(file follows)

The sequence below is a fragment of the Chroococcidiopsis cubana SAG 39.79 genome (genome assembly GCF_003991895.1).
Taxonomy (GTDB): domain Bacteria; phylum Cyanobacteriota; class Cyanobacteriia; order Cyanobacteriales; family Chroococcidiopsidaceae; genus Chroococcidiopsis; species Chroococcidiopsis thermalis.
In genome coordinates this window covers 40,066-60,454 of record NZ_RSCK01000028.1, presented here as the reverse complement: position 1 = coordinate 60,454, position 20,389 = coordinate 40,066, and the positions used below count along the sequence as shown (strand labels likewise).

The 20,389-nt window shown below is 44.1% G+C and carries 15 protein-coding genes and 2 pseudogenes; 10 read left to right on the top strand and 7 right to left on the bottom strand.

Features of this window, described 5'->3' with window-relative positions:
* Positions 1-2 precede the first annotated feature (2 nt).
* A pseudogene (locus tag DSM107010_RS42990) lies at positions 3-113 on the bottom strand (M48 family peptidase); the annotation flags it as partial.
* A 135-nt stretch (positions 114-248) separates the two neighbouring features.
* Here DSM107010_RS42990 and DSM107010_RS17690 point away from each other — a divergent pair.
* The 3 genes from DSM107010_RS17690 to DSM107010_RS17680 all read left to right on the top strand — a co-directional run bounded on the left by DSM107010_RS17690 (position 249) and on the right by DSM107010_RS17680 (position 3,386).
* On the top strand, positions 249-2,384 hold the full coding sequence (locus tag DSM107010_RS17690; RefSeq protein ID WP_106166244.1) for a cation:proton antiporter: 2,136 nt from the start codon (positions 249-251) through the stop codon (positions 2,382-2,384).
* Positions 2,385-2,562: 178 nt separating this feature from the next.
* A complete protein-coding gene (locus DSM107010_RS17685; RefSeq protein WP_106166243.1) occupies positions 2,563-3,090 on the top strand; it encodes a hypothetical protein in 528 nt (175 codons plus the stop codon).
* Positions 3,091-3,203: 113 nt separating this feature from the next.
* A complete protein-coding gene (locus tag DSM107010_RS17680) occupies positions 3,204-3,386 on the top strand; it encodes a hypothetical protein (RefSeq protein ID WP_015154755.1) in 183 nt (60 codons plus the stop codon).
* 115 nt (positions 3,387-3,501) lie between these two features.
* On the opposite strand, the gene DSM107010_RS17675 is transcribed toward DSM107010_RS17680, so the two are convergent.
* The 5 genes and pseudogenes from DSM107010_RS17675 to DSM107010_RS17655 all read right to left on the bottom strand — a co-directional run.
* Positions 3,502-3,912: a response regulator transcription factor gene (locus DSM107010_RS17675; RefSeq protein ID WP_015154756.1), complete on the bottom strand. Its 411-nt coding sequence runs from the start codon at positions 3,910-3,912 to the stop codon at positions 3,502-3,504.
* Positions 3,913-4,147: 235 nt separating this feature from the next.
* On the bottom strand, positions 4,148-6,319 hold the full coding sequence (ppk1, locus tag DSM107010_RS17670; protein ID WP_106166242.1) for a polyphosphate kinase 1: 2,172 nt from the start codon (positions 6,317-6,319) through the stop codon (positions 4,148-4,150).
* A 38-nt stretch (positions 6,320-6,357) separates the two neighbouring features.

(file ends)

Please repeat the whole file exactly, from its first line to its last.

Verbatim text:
The sequence below is a fragment of the Chroococcidiopsis cubana SAG 39.79 genome (genome assembly GCF_003991895.1).
Taxonomy (GTDB): domain Bacteria; phylum Cyanobacteriota; class Cyanobacteriia; order Cyanobacteriales; family Chroococcidiopsidaceae; genus Chroococcidiopsis; species Chroococcidiopsis thermalis.
In genome coordinates this window covers 40,066-60,454 of record NZ_RSCK01000028.1, presented here as the reverse complement: position 1 = coordinate 60,454, position 20,389 = coordinate 40,066, and the positions used below count along the sequence as shown (strand labels likewise).

The 20,389-nt window shown below is 44.1% G+C and carries 15 protein-coding genes and 2 pseudogenes; 10 read left to right on the top strand and 7 right to left on the bottom strand.

Features of this window, described 5'->3' with window-relative positions:
* Positions 1-2 precede the first annotated feature (2 nt).
* A pseudogene (locus tag DSM107010_RS42990) lies at positions 3-113 on the bottom strand (M48 family peptidase); the annotation flags it as partial.
* A 135-nt stretch (positions 114-248) separates the two neighbouring features.
* Here DSM107010_RS42990 and DSM107010_RS17690 point away from each other — a divergent pair.
* The 3 genes from DSM107010_RS17690 to DSM107010_RS17680 all read left to right on the top strand — a co-directional run bounded on the left by DSM107010_RS17690 (position 249) and on the right by DSM107010_RS17680 (position 3,386).
* On the top strand, positions 249-2,384 hold the full coding sequence (locus tag DSM107010_RS17690; RefSeq protein ID WP_106166244.1) for a cation:proton antiporter: 2,136 nt from the start codon (positions 249-251) through the stop codon (positions 2,382-2,384).
* Positions 2,385-2,562: 178 nt separating this feature from the next.
* A complete protein-coding gene (locus DSM107010_RS17685; RefSeq protein WP_106166243.1) occupies positions 2,563-3,090 on the top strand; it encodes a hypothetical protein in 528 nt (175 codons plus the stop codon).
* Positions 3,091-3,203: 113 nt separating this feature from the next.
* A complete protein-coding gene (locus tag DSM107010_RS17680) occupies positions 3,204-3,386 on the top strand; it encodes a hypothetical protein (RefSeq protein ID WP_015154755.1) in 183 nt (60 codons plus the stop codon).
* 115 nt (positions 3,387-3,501) lie between these two features.
* On the opposite strand, the gene DSM107010_RS17675 is transcribed toward DSM107010_RS17680, so the two are convergent.
* The 5 genes and pseudogenes from DSM107010_RS17675 to DSM107010_RS17655 all read right to left on the bottom strand — a co-directional run.
* Positions 3,502-3,912: a response regulator transcription factor gene (locus DSM107010_RS17675; RefSeq protein ID WP_015154756.1), complete on the bottom strand. Its 411-nt coding sequence runs from the start codon at positions 3,910-3,912 to the stop codon at positions 3,502-3,504.
* Positions 3,913-4,147: 235 nt separating this feature from the next.
* On the bottom strand, positions 4,148-6,319 hold the full coding sequence (ppk1, locus tag DSM107010_RS17670; protein ID WP_106166242.1) for a polyphosphate kinase 1: 2,172 nt from the start codon (positions 6,317-6,319) through the stop codon (positions 4,148-4,150).
* A 38-nt stretch (positions 6,320-6,357) separates the two neighbouring features.